## mindreader67 one year ago (-6) with exponent of 12 times (-6) with exponent of 5 times (-6) with exponent of 2?

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1. jollysailorbold

Hi, welcome to openstudy:) When you multiply a power with the same base, you just add the exponenets together. In this case: $-6^{12} \times -6^5 \times -6^2$ you would add 12 by 5 by 2: $(-6)^{12+5+2}$ Can you do the rest from here?

2. jollysailorbold

yes but the -6's are all in perentheses does that mean anything ?

4. jollysailorbold

Not really. You would get $(-6)^{19}$ You see, it's okay if it's a negative, because all three of them are negative. They have to be exactly the same for you to be able to add the exponents like that :) Does that help?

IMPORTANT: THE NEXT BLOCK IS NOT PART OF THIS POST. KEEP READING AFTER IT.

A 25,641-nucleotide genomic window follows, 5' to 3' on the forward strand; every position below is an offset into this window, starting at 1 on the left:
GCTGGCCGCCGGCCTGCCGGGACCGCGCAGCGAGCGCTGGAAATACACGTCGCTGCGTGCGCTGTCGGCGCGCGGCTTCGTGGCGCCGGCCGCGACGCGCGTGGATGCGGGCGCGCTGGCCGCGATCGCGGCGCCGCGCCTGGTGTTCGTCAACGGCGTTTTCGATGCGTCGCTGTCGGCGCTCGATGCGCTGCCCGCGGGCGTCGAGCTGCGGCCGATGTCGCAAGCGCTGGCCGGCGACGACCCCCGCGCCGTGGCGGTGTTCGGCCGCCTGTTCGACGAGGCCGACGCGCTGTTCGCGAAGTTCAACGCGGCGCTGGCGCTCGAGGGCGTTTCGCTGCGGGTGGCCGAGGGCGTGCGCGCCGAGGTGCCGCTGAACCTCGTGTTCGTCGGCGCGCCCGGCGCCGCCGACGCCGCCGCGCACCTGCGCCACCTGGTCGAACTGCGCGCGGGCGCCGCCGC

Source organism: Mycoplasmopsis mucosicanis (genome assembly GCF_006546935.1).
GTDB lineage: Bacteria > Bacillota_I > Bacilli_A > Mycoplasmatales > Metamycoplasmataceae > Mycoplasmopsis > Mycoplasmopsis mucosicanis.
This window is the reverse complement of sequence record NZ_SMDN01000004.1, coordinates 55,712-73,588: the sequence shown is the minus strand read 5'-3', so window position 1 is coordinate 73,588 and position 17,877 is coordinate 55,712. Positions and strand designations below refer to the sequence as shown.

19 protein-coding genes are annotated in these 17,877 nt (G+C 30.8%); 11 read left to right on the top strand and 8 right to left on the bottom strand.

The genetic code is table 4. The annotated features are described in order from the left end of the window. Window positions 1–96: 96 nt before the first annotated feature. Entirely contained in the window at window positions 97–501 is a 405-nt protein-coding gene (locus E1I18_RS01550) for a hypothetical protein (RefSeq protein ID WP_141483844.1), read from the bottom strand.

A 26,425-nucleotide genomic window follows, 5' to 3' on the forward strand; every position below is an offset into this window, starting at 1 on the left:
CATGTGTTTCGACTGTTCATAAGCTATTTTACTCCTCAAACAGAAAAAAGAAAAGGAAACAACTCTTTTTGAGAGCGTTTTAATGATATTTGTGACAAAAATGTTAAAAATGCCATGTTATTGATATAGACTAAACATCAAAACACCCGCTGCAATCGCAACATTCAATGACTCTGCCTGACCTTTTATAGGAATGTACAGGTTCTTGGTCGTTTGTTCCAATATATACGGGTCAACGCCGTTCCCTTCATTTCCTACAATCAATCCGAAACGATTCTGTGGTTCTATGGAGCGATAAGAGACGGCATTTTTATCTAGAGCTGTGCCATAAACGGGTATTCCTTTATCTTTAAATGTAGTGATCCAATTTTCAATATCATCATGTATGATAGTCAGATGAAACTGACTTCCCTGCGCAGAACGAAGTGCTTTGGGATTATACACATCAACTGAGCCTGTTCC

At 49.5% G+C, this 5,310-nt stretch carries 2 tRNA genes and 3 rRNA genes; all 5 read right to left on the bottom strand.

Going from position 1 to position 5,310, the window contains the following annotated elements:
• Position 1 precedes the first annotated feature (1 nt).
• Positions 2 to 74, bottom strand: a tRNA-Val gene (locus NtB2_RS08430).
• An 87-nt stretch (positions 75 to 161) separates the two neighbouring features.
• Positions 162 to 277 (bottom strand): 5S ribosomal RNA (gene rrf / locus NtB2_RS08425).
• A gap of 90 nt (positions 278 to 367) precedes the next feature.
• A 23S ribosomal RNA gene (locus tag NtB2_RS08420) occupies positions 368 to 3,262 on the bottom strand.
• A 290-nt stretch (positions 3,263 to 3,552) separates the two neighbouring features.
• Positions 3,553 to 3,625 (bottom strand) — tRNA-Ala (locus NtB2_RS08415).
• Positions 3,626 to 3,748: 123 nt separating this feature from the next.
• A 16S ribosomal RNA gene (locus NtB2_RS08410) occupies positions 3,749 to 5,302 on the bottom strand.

okay and if they weren't exactly the same what would u do? like say one of the -6's is a 4

6. jollysailorbold

The parentheses just indicate that the negative is part of the 6, so that it isn't confused with a subtraction sign. If one of the -6's was a 4, lets say $(−6)^{12} × (−6)^{5} × (4)^2$ Then it would be $(−6)^{12+5} × (4)^2$ or just $(−6)^{17} × (4)^2$ To simplify further, you add the powers together and multiply the bases, so $(−6)^{17} × (4)^2 = -24^{19}$

7. jollysailorbold

Does that make sense?

8. jollysailorbold

Yes? No? I hope this helped :)